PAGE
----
In the face of severe hardships, we need to look ahead with a positive attitude and joyfully take them on. Those with the “heart of a lion king” possess the courage to create and spread hope, no matter how adverse their circumstances. They can tap the wisdom to overcome every obstacle and sever the heavy chains of negative karma. They have an invincible power. This absolute conviction is the spirit of true cause.

Indeed, whenever our members have encountered difficulties in life, they have roused ever stronger faith, regarding such moments as opportunities for growth and for changing their karma, or destiny. Overcoming one challenge after another, they have moved forward in their lives with strength and resilience, and opened the way to a hope-filled future.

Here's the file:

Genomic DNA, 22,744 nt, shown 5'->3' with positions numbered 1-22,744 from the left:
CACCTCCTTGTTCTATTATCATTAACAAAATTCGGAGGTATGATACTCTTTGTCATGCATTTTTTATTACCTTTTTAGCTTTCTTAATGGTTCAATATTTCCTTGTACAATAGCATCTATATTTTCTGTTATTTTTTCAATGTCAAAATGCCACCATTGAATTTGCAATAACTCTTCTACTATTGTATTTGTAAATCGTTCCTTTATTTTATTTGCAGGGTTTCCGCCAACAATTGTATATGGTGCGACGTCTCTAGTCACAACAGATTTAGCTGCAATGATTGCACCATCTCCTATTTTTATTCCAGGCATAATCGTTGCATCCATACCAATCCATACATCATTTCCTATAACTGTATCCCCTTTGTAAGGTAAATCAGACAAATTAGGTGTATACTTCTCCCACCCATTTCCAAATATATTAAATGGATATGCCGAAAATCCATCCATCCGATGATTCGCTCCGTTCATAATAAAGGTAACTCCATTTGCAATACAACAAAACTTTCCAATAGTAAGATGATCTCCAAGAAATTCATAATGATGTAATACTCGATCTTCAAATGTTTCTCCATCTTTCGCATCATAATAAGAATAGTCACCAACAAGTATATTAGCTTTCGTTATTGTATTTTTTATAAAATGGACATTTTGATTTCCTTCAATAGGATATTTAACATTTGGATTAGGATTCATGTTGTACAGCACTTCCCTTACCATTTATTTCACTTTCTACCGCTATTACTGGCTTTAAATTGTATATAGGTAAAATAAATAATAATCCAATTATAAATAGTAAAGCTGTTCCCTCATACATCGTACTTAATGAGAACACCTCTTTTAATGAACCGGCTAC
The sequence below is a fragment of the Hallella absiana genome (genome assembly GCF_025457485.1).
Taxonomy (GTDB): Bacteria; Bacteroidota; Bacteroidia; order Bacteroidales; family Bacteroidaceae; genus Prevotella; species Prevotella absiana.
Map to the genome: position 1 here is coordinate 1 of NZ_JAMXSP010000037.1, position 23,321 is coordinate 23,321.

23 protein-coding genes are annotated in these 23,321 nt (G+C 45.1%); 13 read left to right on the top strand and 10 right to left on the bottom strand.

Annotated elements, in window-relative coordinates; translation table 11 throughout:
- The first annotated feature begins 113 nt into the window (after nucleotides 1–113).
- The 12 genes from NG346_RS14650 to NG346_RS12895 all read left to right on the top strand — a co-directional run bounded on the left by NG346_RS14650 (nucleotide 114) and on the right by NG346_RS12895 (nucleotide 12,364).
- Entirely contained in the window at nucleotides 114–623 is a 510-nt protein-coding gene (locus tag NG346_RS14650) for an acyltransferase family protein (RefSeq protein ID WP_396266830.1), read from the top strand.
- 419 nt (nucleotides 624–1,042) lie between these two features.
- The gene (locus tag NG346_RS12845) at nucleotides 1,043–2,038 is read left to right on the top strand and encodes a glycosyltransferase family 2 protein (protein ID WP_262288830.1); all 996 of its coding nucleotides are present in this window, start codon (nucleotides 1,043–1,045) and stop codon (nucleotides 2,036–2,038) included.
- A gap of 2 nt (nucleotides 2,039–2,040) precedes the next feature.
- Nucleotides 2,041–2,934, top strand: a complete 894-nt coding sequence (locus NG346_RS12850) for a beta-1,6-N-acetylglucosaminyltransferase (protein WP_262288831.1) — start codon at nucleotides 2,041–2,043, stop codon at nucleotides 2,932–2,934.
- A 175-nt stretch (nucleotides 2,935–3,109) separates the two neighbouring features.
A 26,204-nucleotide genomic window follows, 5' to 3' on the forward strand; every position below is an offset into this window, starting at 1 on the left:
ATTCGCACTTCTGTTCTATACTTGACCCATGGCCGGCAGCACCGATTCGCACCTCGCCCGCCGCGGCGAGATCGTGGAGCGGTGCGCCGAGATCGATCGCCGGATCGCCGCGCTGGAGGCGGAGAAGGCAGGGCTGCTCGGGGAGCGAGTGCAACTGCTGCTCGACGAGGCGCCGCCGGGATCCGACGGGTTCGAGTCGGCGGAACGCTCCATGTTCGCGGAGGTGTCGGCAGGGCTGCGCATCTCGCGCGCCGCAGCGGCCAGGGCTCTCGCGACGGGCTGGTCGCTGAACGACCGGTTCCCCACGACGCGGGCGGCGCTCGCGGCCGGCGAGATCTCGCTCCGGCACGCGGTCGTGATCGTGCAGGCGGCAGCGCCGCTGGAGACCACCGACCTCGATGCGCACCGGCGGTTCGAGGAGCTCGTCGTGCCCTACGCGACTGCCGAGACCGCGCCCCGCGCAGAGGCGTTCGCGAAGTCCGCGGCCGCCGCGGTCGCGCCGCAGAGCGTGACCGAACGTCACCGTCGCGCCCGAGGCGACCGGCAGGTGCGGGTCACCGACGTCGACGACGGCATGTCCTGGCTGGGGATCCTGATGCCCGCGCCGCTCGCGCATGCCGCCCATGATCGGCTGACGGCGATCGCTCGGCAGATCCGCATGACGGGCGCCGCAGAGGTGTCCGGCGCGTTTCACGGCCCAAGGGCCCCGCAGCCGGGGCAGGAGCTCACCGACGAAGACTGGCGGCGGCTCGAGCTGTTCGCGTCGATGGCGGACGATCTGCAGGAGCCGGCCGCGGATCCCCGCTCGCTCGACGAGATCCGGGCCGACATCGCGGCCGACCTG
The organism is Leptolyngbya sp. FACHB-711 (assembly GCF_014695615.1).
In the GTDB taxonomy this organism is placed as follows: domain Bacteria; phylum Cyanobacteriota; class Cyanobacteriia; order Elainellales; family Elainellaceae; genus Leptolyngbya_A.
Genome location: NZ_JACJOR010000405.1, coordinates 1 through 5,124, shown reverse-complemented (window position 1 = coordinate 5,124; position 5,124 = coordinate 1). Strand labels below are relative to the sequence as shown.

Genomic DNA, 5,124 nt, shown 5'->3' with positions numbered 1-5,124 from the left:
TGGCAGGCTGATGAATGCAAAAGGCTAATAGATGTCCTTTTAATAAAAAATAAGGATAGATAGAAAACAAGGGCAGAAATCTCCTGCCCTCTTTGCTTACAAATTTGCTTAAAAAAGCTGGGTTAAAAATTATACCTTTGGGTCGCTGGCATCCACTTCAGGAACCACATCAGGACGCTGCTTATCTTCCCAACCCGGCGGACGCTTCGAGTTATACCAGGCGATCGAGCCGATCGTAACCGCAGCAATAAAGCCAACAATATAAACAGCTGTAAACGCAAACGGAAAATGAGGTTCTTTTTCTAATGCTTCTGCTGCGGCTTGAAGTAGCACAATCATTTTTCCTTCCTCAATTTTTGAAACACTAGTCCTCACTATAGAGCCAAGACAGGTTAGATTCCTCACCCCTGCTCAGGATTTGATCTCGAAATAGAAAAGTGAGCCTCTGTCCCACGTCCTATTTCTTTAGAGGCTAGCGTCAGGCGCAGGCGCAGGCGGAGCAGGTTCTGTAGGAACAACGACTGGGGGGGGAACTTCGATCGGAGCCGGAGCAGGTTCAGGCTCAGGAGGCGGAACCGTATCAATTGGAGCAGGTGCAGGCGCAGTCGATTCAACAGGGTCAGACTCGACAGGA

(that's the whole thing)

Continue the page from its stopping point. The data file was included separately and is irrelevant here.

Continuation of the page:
A Departure From the Traditional Theory of Karma

I believe the doctrine of the true cause to be the conceptual source for the possibility of transforming karma and the foundation for gaining true freedom.

The traditional theory of karma sees the past as determining and governing the present. This inevitably leads to a passive, backward-looking way of life, in which we are held captive by the past. It can also result in apathy and a feeling of powerlessness, in fatalistic resignation, in blaming everything on our karma and in giving up any effort.

Transforming Karma Means Doing Human Revolution